YELLOW JACKET REVOLUTION: Movement begins spreading through Europe

With France reeling after widespread and sometimes-violent ‘yellow vest’ protests, demonstrations are beginning to spread like wildfire to the rest of Europe.
Belgium and the Netherlands have awakened.

Hundreds of protesters wearing high-visibility fluorescent hazard vests descended upon the streets of Brussels; to protest against higher fuel prices, where the agitation turned to violence. Protesters damaged public property and clashed with security forces.

Amid the tensions, police personnel were forced to use water cannons and pepper spray in a bid to disperse the demonstrators.

Protestors gathered in Arts-Loi in Brussels and staged a massive walkout towards Schuman Roundabout, home to a number of European Union offices and towards the European Parliament, but were stopped by the security forces.

During the clashes, the agitators blocked arterial roads, threw stun grenades and damaged traffic signals and the environment. Over 100 people have been detained by the police so far. They have demanded Belgian Prime Minister Charles Michel to step down from his post.

In the cities of Amsterdam and Rotterdam in the Netherlands, protestors staged a peaceful demonstration in various parts, singing and handing flowers to the passers-by and asking them to participate in the demonstration, according to local media reports.

Security has been heightened in both the countries as more protests are planned in the coming days.

Back in France, at least 200 people were arrested on Saturday, with the police resorting to firing hundreds of tear gas shells to disperse crowds during the ongoing fourth week of protests across the country against President Emmanuel Macron-led government.

At least 1,385 protesters were arrested across France during the fourth weekend of “gilets jaunes” or the “yellow vest” demonstrations.

Interior Minister Christophe Castaner said that as of Saturday evening, 1,385 people, with 920 alone in Paris, were arrested in connection to the demonstrations that attracted 125,000 people around the country and 10,000 in the capital, reports Efe news.

Castaner, who warned that the number of arrests will increase since the violence in Paris and some other cities will continue, said that 118 demonstrators were known to have been injured along with 17 police officials.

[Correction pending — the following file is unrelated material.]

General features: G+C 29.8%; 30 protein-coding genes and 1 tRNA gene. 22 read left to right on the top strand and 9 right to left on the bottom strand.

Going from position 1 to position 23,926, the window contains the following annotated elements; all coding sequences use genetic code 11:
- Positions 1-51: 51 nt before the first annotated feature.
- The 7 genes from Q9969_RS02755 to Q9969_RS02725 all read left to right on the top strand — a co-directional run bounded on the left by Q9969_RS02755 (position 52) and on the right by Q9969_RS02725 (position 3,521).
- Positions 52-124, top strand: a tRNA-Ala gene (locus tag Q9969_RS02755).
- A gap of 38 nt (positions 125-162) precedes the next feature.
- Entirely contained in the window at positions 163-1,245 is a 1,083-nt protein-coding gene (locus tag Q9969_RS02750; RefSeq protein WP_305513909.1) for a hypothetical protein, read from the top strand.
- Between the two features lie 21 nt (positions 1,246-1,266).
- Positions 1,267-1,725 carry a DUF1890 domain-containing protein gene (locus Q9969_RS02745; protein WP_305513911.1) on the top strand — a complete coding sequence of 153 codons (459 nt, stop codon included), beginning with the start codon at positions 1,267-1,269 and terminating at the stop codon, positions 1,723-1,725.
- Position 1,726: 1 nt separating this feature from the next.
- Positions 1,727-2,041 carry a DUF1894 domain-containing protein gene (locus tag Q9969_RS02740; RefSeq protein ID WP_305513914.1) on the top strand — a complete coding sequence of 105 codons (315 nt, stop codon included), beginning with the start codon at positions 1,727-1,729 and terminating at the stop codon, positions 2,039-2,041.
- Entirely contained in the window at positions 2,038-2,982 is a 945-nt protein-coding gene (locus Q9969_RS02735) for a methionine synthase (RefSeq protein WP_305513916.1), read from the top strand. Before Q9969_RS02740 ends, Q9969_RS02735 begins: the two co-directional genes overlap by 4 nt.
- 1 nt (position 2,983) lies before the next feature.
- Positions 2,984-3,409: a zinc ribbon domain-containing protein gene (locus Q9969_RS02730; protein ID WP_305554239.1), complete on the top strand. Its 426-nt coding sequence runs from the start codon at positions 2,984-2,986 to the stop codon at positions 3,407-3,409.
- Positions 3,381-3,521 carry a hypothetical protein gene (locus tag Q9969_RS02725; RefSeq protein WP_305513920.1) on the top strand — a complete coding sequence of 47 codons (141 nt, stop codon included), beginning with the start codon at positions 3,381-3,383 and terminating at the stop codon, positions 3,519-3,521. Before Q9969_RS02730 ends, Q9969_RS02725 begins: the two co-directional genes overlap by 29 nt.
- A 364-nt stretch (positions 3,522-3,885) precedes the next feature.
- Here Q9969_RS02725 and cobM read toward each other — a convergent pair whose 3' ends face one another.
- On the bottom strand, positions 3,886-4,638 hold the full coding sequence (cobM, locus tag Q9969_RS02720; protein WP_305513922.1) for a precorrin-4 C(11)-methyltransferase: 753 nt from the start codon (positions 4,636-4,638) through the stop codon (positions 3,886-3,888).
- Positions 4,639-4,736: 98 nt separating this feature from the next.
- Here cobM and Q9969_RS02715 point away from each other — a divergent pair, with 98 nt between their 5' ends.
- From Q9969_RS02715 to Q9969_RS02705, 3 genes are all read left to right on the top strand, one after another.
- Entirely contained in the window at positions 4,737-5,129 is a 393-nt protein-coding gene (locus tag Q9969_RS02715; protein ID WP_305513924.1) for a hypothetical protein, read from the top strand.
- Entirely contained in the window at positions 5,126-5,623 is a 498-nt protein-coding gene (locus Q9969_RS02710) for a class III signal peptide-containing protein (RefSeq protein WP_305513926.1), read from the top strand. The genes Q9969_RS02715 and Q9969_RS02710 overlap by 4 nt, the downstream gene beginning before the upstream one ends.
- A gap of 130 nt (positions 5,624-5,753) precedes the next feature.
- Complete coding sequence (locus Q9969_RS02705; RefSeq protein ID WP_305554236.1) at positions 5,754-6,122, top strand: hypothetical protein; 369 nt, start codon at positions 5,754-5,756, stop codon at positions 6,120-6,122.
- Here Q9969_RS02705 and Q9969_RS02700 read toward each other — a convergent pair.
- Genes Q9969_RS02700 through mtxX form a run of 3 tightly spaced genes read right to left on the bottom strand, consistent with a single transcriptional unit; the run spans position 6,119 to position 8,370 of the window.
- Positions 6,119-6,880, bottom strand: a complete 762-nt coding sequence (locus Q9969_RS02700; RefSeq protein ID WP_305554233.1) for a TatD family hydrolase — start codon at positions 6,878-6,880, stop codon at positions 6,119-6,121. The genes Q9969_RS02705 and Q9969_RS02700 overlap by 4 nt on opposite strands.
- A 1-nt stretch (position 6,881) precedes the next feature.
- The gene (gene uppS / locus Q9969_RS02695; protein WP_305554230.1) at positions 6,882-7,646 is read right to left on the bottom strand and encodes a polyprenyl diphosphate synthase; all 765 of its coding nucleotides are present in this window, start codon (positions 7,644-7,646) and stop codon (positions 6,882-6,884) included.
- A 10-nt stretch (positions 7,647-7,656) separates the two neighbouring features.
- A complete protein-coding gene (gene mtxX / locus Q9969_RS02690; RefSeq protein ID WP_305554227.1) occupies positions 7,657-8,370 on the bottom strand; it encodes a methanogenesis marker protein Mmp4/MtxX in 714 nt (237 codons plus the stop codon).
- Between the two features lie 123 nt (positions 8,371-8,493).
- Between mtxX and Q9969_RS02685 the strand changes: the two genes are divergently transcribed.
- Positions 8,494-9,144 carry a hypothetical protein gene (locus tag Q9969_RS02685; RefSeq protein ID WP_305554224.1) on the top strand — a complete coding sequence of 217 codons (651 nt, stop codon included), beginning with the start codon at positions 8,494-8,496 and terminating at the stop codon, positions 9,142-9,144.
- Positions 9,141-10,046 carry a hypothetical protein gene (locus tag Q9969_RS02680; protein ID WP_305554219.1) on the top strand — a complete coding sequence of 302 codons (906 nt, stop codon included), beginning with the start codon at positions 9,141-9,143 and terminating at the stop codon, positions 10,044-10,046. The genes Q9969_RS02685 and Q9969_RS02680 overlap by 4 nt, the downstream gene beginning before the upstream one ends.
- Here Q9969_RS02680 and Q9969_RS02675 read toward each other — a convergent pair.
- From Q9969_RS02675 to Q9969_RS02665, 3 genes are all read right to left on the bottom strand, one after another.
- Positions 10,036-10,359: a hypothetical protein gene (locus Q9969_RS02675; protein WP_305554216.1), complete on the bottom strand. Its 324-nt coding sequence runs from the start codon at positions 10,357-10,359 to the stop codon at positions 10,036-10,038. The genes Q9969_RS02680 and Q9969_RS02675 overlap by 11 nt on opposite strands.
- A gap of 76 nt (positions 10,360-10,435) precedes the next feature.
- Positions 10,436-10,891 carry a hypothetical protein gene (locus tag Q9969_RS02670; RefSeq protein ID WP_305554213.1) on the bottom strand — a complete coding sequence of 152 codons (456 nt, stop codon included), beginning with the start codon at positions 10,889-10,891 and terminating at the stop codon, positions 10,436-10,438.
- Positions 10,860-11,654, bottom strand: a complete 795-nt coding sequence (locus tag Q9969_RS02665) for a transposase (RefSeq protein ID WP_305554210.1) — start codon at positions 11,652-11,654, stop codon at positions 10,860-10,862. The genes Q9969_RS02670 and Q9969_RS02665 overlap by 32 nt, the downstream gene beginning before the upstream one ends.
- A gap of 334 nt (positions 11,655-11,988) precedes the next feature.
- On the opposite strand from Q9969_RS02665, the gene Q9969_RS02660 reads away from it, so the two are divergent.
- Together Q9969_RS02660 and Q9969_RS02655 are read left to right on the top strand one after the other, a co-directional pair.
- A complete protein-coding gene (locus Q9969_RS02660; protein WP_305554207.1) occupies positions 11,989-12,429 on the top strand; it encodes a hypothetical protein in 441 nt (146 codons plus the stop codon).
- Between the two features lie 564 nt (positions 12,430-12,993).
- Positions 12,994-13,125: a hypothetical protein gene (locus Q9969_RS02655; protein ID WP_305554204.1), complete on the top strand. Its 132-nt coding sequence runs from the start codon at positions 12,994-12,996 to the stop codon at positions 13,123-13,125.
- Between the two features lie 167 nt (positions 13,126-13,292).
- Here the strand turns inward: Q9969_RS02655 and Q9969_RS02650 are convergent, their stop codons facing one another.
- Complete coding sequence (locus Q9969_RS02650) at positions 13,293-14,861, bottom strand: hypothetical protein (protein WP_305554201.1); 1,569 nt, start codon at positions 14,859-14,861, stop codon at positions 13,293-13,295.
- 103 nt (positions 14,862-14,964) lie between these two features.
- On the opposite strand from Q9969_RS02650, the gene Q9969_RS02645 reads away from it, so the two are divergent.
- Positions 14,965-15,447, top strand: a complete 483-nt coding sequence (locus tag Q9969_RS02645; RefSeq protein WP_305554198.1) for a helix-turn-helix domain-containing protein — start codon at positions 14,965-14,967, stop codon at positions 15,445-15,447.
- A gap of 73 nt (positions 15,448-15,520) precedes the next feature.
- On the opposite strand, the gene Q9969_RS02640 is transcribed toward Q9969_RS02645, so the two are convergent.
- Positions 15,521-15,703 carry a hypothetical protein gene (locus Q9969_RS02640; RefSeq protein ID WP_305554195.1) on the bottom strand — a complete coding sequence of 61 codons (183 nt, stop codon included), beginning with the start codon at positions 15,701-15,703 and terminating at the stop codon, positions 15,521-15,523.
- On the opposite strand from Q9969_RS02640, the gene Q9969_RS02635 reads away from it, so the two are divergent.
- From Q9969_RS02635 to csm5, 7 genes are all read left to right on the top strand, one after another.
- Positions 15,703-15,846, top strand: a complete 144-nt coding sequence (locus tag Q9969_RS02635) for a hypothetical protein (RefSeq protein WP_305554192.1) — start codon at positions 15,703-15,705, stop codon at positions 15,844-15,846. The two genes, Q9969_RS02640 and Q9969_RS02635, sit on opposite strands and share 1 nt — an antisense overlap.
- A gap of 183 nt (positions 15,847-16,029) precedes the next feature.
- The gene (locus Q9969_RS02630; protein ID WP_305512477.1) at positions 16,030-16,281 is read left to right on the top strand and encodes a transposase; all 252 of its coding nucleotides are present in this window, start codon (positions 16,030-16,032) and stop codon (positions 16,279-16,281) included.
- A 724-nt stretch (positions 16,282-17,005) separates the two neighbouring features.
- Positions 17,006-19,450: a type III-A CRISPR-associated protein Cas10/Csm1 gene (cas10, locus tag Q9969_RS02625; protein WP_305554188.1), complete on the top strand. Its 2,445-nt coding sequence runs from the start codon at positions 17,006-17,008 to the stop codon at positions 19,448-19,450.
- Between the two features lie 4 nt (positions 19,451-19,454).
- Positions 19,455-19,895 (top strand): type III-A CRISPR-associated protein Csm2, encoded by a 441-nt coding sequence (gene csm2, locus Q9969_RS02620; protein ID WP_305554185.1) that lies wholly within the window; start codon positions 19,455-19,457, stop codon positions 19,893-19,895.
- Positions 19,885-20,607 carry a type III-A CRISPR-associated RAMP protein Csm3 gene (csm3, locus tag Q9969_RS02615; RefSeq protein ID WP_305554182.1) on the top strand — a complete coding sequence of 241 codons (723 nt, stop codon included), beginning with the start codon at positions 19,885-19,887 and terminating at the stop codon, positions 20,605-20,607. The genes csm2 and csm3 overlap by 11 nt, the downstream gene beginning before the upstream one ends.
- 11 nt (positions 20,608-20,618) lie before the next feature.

A number of France’s monuments, including the iconic Eiffel Tower in Paris, remained closed as authorities anticipated a repeat of last week’s violence, deploying over 8,000 policemen in the French capital to maintain order.

The protests on Saturday were the fourth in a series that last week culminated into the worst rioting in France for decades. The government expects more protests in the country in the following days, owing to which, around 89,000 security personnel have been deployed across France.

The yellow vest protests, which initially began as a campaign against skyrocketing fuel prices, has expanded into a huge agitation over discontent on a wide variety of issues against the French government in recent weeks.

The demonstrations, which began on November 17, went on to become one of France’s worst rioting in decades as protesters clashed with the police, looted shops and set fire to vehicles around Paris’ Champs Elysees avenue last weekend.

During protests on December 1, 201 civilians and 284 police personnel were injured amid scenes of urban guerrilla tactics. Some have speculated that Macron put the violent protestors in place as an excuse to quell the protests.

French authorities deployed 89,000 police officer(65,000 the week before), with 8,000 of them in the capital and this time, with orders to act quickly against any fighting in order to prevent destruction. They were also instructed to raise barricades, when necessary.

Macron, who said that the hike was necessary to tackle the threat of climate change, has in turn drawn huge amounts of criticism. Protestors believe that the French President has been enacting policies in favour of the country’s richest section of society.